Kusch returns with the Royal Czech Ballet

Comments Comments


Natalia Kusch
Natalia Kusch

One of the principal dancers appearing with the Royal Czech Ballet on its Australian tour will be a familiar face to some local audiences. Ukrainian-born Natalia Kusch was a principal dancer with the Queensland Ballet and the Australian Ballet between 2013 and 2015.

She was lured to Australia by Li Cunxin, who was fresh in his first term as artistic director of the Qld Ballet. He had landed a coup by securing the right to perform MacMillan’s Romeo and Juliet – an icon in the classical ballet repertoire and the first time the ballet had been performed in Australia. He wanted an equally iconic line-up of international stars, and he invited Kusch, alongside such stars as Carlos Acosta, Tamaro Rojo and Steven McRae (who partnered Kusch). At the time she had a very nice job with the Vienna State Ballet and had to think deeply about her decision to leave Europe, but the chance to dance MacMillan’s ballet was too good to miss. She took the plunge and came to Australia.

“I never regretted that decision,” she says now, “because I felt in love with the beautiful country, the people and their open mind and love for my art.”

Australians did indeed love her. Critics used glittering words such as “exquisite”, "the highlight” and "poetic". She danced many lead roles with both companies. Overall, her repertoire covers a wide range, mostly the classics but including modern ballet such as Forsythe's The Vertiginous Thrill of Exactitude and Twyla Tharp’s In the Upper Room.

Natalia Kusch

Since leaving Australia she has danced with the Royal New Zealand Ballet, starred as Carmen in Rome, in many roles in Korea, and in Slovakia with fellow Ukrainian, the famed Vladimir Malakhov, performing in most of his ballets. She was in the Odessa National Theatre Ballet in Ukraine when the pandemic shut the world down. She considers herself relatively fortunate to have been there at the time, “as we actually danced almost in 'normal' way" compared to other houses in Europe. “So I danced almost four performances per week. Of course all in all it was still difficult to work while Covid, also mental it was a hard time to me, but we needed to manage this crisis and we did finally. I'm convinced that my work in Odessa while pandemic also helped people to stay positive while such a hard time.”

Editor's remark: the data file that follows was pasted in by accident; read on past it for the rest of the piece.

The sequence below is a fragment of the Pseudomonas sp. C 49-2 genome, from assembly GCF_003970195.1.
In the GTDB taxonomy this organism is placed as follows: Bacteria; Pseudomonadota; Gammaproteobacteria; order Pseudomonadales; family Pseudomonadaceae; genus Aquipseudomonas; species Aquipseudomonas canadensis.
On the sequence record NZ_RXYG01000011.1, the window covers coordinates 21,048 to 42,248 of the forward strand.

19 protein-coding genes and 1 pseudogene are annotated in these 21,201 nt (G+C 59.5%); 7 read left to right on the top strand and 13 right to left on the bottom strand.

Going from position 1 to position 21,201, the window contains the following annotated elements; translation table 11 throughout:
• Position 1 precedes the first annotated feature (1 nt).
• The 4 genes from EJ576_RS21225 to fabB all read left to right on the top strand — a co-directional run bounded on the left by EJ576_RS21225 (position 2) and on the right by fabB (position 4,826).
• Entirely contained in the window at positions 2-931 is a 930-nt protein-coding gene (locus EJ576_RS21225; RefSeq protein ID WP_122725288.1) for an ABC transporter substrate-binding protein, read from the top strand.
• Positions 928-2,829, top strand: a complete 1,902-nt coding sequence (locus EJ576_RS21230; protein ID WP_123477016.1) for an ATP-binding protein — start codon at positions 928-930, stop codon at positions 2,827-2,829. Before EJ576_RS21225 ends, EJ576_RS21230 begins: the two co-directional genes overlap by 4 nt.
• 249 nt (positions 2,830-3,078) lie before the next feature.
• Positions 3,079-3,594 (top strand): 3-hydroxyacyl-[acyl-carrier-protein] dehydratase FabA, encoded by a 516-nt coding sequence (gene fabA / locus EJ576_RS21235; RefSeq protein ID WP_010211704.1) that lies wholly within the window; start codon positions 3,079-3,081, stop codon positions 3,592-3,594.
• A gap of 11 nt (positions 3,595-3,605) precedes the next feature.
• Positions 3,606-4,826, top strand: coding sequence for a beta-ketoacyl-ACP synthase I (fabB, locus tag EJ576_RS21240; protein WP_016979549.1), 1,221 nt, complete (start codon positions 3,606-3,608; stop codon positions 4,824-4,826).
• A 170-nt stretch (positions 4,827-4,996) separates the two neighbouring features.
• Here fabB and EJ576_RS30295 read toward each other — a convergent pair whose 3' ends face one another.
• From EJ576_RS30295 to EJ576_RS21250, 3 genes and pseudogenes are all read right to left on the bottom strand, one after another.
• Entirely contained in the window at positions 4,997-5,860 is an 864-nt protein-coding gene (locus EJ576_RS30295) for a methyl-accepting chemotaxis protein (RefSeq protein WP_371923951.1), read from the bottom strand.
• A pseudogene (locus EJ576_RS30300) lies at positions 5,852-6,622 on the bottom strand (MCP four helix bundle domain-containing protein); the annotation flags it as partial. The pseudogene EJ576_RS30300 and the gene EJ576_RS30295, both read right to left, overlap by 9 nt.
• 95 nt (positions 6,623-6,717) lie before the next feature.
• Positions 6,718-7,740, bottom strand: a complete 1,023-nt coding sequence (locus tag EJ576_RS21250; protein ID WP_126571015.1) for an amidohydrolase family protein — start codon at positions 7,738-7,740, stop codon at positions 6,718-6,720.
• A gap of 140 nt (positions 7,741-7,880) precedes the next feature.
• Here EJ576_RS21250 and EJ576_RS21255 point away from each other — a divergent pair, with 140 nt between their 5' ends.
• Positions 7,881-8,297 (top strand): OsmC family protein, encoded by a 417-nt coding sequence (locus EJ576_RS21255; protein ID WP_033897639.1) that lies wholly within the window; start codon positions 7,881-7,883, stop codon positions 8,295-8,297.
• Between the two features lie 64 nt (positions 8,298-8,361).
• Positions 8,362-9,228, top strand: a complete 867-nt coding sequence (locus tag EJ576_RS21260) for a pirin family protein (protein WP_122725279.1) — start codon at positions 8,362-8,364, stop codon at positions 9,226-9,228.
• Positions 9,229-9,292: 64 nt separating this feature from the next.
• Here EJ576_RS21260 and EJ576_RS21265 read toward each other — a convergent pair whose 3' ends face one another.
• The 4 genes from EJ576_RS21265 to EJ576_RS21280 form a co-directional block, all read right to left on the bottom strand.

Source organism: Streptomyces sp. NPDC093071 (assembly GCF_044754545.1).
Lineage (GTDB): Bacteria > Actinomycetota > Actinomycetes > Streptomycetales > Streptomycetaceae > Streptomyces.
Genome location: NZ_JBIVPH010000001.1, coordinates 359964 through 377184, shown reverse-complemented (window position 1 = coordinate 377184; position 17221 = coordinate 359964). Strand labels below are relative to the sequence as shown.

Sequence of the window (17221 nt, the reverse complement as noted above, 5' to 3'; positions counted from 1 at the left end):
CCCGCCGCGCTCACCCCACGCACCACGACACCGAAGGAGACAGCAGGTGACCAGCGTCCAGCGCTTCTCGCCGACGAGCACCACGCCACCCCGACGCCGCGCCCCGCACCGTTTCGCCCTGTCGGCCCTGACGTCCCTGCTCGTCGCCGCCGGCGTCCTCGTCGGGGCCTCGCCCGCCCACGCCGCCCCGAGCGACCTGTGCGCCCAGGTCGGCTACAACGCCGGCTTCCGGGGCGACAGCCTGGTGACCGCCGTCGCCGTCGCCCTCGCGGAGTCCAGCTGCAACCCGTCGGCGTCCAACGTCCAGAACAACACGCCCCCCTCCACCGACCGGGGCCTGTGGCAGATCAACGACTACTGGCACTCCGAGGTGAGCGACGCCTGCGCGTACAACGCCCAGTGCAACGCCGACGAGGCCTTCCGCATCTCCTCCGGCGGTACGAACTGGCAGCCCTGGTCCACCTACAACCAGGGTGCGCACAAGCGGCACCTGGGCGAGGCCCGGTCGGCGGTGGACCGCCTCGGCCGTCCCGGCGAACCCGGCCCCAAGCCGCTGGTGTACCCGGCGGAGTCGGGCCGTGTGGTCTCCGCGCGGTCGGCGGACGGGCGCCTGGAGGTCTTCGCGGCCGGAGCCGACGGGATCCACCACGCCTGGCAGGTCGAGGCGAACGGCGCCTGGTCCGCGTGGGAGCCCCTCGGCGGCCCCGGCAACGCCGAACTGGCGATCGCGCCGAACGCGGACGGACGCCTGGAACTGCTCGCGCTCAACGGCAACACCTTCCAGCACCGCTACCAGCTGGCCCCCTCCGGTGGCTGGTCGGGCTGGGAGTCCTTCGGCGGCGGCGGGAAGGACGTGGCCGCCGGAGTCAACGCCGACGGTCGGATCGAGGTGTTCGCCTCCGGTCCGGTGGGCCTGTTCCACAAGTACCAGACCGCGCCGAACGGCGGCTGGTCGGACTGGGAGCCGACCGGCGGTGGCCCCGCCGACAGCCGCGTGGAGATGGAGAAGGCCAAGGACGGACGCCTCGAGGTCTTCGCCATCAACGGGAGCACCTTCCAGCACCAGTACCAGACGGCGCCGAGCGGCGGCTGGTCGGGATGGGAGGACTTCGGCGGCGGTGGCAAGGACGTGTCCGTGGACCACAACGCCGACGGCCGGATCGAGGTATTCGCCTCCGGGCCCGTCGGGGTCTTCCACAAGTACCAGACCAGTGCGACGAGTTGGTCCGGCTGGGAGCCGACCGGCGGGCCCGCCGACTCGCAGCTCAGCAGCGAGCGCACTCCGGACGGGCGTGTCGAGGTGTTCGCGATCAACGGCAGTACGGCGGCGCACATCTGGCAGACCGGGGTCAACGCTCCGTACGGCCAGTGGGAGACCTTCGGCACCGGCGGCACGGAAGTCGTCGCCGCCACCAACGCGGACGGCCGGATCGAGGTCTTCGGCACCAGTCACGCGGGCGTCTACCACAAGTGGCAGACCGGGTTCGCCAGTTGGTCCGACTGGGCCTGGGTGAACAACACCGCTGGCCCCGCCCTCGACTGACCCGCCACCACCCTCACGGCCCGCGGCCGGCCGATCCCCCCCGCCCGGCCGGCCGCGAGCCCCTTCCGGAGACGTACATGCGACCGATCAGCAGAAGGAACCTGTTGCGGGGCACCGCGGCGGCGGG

Even harder however, was the next world crisis: the invasion of her homeland by Russia.

"What we all did not know this time," she says of the pandemic years, '[was] that afterward the Russian invasion to my homecountry started and so needed to leave immediately to Germany. Since Ukraine War I started there to work as a teacher in Munich. While my teaching time I was dancing of course but almost just pieces in gala performances. It was also very important to me to support Ukrainians in the best way I can, so we initiated a charity gala in Munich to collect money. I was so thankful that so much of my friends from all nations came to dance at this charity gala. “

Like so many Ukrainians, Kusch has many links with Russian people: she has danced at the Bolshoi, and she has many Russian friends, and she owes her exquisite technique to her Russian teacher. Of the war, she says: “This is clearly to refuse. It’s a rude raid and we all as my family are still suffering under this attacks day per day. Every morning I call to my mother to see how they are doing. Most of the attacks are in nighttime, so they need to go to bomb shelters, epecially in Odessa where my family lives . . ." Odessa, a port city on the Black Sea, is especially vulnerable.

"It's difficult to understand the reasons to me. I hope somewhen the time will come we will be able to do our beautiful arts again. My colleagues in Odessa already started to dance again to give hope and joy to suffering people. They're dancing until sirens are breaking up the performance and they go together to the next bomb shelter. I think about them every day and I'm very proud that the Ukraines are so brave standing together and almost the whole world is standing with Ukraines."

With the Royal Czech Ballet she will be dancing the technically demanding lead role of Aurora in The Sleeping Beauty, one of her favourite classical ballets (sharing with Moldovan dancer Cristina Terentiev). She loves the fairytale “flair” of the ballet and adores the glorious Tchaikovsky music. “The role of Aurora need to be danced so accurately. This ballet lives from details and taste in moves. It looks sometimes so easy but I need all my experience to make the performance to a real special performance. It's not a question of technique, it's more as I said a question of finesse and accuracy.”

The Royal Czech Ballet will perform 'The Sleeping Beauty' throughout Australia and New Zealand. The tour begins in Australia on September 6 in Newcastle and takes in 25 venues, finishing in Bathurst on October 30. The company then travels to New Zealand where it will perform in five venues between November 2 and 12. Go here. for more details.







comments powered by Disqus